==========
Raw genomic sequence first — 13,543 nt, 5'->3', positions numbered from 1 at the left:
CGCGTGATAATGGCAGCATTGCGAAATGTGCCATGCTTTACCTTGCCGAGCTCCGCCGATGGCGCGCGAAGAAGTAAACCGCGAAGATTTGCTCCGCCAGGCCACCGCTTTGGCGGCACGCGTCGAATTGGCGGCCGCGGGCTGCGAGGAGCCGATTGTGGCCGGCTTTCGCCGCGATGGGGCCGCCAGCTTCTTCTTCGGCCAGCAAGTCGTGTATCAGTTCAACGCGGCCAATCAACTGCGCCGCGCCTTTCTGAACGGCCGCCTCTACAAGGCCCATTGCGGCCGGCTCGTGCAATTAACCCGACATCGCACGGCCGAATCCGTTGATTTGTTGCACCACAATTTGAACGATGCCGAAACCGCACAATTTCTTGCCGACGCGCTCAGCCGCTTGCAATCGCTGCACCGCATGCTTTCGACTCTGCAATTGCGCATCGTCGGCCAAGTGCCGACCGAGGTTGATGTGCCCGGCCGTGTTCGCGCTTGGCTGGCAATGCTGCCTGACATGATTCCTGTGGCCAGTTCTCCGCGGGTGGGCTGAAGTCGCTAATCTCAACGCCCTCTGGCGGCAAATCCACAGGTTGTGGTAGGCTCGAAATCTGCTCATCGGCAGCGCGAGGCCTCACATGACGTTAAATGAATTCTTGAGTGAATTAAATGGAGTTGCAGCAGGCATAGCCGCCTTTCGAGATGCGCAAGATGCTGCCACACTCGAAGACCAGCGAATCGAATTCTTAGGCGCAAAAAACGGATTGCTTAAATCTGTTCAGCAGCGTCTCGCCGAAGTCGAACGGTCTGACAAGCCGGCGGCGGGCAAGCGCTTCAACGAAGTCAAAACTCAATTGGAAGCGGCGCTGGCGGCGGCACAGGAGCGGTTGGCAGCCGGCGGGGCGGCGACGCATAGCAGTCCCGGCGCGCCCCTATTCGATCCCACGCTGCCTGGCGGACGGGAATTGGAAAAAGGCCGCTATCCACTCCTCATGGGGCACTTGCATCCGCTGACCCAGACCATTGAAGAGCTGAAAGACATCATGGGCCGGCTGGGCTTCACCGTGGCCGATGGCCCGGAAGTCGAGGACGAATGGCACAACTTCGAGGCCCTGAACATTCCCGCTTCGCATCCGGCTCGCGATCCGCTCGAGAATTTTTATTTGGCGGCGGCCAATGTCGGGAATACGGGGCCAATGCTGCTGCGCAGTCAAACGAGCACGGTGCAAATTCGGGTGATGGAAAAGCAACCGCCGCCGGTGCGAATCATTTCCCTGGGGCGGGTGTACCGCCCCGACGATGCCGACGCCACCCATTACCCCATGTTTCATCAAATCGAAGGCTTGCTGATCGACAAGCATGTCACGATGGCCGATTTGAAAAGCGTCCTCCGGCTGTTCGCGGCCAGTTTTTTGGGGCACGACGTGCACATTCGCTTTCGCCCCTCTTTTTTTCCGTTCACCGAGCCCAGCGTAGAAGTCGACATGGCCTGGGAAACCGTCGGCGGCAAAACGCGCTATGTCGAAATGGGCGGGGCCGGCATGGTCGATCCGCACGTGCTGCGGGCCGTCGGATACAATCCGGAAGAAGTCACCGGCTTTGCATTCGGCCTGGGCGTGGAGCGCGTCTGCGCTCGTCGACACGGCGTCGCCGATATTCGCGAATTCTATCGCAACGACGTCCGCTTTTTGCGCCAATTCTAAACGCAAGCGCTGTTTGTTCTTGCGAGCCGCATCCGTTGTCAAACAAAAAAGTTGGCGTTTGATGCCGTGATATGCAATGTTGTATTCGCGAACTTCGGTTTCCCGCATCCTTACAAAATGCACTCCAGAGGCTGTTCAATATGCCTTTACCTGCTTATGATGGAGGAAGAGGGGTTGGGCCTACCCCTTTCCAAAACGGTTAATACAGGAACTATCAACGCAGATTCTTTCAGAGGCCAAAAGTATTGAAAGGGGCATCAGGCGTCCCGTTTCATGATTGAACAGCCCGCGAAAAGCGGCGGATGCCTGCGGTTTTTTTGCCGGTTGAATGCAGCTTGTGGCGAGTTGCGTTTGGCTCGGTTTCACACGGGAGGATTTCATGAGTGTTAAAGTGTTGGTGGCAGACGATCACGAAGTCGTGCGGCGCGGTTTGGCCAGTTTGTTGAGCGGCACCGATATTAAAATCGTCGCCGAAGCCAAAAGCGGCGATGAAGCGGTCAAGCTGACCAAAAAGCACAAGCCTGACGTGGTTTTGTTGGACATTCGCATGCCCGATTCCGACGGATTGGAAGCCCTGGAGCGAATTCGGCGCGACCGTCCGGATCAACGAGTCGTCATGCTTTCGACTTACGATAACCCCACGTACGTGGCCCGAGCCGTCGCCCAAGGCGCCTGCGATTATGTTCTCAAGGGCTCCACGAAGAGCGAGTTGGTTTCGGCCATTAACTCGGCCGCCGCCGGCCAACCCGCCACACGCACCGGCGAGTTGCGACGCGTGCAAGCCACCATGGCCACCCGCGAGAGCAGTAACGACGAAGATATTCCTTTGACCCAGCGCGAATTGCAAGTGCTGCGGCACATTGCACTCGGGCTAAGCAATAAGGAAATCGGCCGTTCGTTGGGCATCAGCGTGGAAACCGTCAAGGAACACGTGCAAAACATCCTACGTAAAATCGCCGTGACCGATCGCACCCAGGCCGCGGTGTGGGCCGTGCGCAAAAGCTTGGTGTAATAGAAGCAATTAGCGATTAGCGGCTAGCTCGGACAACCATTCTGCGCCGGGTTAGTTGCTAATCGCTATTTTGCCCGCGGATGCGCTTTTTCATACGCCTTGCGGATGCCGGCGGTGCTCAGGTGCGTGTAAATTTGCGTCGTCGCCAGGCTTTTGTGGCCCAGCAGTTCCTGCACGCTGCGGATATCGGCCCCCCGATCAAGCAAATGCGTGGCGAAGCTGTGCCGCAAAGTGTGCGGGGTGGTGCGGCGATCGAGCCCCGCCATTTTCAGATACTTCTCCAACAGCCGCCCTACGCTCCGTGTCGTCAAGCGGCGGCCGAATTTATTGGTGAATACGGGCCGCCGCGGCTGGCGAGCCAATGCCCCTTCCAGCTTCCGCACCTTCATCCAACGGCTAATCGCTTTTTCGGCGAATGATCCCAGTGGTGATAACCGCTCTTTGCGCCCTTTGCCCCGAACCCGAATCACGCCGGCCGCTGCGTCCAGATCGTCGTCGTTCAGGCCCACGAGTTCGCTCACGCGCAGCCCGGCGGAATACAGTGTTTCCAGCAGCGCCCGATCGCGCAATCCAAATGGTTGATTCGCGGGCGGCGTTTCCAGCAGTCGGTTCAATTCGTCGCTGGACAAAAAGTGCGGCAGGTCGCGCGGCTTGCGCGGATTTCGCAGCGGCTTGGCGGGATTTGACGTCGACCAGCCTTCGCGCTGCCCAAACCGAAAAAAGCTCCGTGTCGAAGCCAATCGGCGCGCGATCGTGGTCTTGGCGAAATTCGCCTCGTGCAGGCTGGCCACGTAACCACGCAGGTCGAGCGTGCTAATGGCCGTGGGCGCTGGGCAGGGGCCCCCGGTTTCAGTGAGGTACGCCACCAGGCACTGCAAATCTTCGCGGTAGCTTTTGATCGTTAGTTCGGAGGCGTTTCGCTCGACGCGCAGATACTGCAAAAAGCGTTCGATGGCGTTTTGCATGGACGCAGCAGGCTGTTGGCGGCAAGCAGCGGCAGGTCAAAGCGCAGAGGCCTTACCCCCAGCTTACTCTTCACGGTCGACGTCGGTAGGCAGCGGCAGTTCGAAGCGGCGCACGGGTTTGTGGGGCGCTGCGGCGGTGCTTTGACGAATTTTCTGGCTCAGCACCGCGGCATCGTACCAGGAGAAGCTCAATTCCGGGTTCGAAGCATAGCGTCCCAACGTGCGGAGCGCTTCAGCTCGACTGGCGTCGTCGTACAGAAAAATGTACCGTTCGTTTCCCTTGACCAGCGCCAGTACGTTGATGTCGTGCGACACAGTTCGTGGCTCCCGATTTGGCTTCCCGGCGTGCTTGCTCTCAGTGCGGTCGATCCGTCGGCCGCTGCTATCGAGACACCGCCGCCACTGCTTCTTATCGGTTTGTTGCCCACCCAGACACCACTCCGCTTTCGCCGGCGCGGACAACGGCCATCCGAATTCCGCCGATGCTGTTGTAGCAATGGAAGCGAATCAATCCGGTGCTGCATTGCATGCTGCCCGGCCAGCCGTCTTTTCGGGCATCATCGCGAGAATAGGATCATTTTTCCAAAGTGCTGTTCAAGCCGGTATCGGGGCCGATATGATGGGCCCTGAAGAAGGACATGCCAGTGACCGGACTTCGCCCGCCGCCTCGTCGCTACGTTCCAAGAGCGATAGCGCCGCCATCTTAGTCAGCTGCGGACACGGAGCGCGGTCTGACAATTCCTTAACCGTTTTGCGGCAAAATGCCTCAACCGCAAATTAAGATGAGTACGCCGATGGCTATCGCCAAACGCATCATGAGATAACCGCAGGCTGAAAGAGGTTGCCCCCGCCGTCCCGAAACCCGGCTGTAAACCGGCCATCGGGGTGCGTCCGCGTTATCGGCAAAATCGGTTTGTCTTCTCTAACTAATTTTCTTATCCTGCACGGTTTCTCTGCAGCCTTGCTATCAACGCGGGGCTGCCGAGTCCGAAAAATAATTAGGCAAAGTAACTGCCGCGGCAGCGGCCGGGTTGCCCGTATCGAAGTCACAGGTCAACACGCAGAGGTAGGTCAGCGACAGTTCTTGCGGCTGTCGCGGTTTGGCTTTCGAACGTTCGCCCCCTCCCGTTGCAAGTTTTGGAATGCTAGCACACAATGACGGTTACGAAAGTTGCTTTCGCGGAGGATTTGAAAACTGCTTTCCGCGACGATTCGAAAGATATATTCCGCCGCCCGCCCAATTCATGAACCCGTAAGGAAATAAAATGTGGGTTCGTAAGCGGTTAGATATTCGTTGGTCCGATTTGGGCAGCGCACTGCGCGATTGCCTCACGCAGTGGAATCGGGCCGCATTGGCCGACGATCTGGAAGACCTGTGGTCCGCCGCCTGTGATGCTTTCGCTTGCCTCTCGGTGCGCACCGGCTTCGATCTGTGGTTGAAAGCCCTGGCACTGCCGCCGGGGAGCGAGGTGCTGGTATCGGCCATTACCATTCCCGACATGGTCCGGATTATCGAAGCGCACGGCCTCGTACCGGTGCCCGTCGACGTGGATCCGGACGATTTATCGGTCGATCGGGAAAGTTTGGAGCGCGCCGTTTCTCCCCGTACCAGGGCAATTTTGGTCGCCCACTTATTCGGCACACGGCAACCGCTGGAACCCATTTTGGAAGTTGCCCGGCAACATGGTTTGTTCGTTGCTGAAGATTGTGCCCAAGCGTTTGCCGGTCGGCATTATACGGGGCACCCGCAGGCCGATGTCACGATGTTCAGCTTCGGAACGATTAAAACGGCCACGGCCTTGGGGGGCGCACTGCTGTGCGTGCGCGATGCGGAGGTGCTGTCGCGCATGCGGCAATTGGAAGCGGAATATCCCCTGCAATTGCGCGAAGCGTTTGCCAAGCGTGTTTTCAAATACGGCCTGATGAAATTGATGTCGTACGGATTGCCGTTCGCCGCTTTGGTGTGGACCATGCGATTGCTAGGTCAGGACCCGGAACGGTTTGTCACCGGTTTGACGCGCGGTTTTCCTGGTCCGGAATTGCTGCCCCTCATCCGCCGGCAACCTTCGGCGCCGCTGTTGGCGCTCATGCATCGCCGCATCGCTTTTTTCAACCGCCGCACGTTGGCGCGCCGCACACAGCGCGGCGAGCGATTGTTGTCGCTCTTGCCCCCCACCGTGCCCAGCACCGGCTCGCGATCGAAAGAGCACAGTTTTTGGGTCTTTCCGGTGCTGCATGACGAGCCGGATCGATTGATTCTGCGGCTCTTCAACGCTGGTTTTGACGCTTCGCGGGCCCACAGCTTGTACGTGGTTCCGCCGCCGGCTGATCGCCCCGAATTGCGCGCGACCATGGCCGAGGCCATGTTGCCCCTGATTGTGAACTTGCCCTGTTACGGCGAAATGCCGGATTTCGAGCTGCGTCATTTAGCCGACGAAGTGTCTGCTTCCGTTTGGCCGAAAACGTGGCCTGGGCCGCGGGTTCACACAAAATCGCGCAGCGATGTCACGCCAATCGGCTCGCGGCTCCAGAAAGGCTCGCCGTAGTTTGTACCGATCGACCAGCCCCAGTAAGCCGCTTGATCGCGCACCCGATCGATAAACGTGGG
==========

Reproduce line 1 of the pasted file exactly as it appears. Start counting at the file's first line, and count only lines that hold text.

Raw genomic sequence first — 13,543 nt, 5'->3', positions numbered from 1 at the left: